- Carrie Fisher’s Death Will Cost A Pair of Insurance Companies $50 Million
- March 1, 2017
Lloyd’s of London and Exceptional Risk Advisors will write a huge check to Disney
While Carrie Fisher’s death saddened her fans around the world, it also brought tears to the eyes of insurance executives who wrote a policy to Disney to cover their potential losses in the event Fisher couldn’t fulfill her three movie deal with the company.
Disney will cash in to the tune of $50 million as a result of the untimely demise of the Star Wars actress after inking an enormous life insurance policy to protect the company should the actress be unable to complete her pending three-film contract.
Sources say Lloyd’s of London is on the hook for the payout following a Disney move to take out a ‘contract protection cover,’ which indemnified them should Fisher not be able to complete her work on any of the pending Star Wars films.
Fisher rocketed to global fame as a 19-year-old ingenue as a result of her role in the 1977 release of the original Star Wars.
Her subsequent life, which featured bouts of substance abuse and struggles with bipolar disorder, is said to have played a factor in Disney’s purchase of the massive policy.
Underwritten in part by Exceptional Risk Advisors, a US firm who call themselves “experts in insuring complex human capital risks for highly successful individuals,” the policy may well represent the largest such deal in history for a single individual in the film industry.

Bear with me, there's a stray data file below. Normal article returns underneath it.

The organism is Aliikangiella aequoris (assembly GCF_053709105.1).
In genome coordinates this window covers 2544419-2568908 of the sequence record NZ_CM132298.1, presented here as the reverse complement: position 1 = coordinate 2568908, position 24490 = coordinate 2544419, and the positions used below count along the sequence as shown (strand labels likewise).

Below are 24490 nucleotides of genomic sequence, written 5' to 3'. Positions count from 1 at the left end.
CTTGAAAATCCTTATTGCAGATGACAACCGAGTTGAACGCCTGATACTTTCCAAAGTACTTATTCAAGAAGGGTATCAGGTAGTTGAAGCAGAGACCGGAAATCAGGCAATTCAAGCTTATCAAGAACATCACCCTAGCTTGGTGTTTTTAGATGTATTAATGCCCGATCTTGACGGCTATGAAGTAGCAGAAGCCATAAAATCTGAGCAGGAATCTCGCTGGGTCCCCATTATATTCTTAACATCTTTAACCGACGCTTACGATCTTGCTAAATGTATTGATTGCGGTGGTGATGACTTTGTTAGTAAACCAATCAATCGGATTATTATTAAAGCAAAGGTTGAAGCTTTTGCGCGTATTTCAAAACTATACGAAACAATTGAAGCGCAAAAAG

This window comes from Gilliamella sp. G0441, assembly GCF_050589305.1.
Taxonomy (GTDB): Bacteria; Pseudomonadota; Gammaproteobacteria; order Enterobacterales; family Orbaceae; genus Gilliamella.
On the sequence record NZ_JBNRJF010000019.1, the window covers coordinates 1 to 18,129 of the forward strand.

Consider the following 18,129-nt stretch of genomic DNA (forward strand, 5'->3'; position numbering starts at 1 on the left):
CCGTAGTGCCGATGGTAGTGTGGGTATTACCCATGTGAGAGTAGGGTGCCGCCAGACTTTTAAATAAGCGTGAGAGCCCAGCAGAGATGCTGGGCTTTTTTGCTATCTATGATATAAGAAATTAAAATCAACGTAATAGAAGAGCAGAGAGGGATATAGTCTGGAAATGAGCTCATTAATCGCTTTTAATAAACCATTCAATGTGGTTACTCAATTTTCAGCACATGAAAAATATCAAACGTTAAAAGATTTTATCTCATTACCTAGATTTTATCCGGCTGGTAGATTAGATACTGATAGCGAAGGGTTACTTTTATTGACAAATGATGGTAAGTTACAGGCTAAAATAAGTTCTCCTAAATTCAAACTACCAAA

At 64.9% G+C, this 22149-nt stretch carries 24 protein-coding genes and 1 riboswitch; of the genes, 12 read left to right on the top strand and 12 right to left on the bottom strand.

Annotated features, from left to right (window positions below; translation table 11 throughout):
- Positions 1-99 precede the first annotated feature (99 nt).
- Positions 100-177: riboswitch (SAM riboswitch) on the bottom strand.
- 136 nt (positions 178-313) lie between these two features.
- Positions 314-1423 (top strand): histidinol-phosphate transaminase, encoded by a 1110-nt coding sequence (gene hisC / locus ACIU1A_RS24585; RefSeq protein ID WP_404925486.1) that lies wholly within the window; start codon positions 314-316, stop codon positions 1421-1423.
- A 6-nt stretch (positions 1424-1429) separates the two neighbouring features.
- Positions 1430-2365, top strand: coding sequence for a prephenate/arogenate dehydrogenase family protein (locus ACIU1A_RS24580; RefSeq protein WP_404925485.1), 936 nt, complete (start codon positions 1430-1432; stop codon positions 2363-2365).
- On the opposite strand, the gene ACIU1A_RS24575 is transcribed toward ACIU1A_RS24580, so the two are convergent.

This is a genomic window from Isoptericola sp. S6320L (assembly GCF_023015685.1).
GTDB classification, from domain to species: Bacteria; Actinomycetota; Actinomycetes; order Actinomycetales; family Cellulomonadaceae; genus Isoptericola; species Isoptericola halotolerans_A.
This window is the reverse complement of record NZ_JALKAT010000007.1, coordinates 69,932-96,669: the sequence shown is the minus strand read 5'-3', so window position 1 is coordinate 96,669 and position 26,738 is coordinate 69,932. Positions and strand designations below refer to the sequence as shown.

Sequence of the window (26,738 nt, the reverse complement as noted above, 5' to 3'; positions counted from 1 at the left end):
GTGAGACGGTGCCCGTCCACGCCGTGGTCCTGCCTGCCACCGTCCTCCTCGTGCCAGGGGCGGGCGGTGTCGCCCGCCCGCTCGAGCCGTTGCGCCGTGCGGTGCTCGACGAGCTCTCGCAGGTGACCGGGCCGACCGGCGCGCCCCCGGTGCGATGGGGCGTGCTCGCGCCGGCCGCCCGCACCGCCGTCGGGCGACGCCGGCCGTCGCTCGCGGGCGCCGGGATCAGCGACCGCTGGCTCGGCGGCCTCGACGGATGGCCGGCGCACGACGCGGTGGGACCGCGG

While it’s said that the life of film and record industry executive David Geffen is insured for upwards of $100 million, Geffen is still very much alive, thank you.
Following a life pockmarked by years of drug abuse and recent bouts of failing health, Fisher suffered a heart attack on a flight from London to Los Angeles – and then died on December 27 at age 60.
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Her death set in motion a series of financial moves by Disney after she reprised her role in 2015’s Star Wars: The Force Awakens. Fisher was set to play a major role in Star Wars Episode VIII, planned for release next year, and filming of that installment in the series was completed before her death. She was also signed to play a starring role in Star Wars Episode XI which was scheduled for release in 2019. That film, according to Hollywood sources, will now require substantial re-writes following the death of the popular actress.
Carrie Fisher’s Death Will Cost A Pair of Insurance Companies $50 Million
Thus far, Disney officials have yet to comment on how the film and the ongoing plot might be affected by Fisher’s death, and according to trade publication The Insurance Insider, the policy payout represents the market’s largest-ever single personal accident insurance claim.
Fisher’s mother, the beloved Hollywood actress Debbie Reynolds, died one day later than her famous daughter at age 84.
Disney and Lloyds of London have yet to publicly respond to requests for comment regarding the policy or the status of upcoming Star Wars films.
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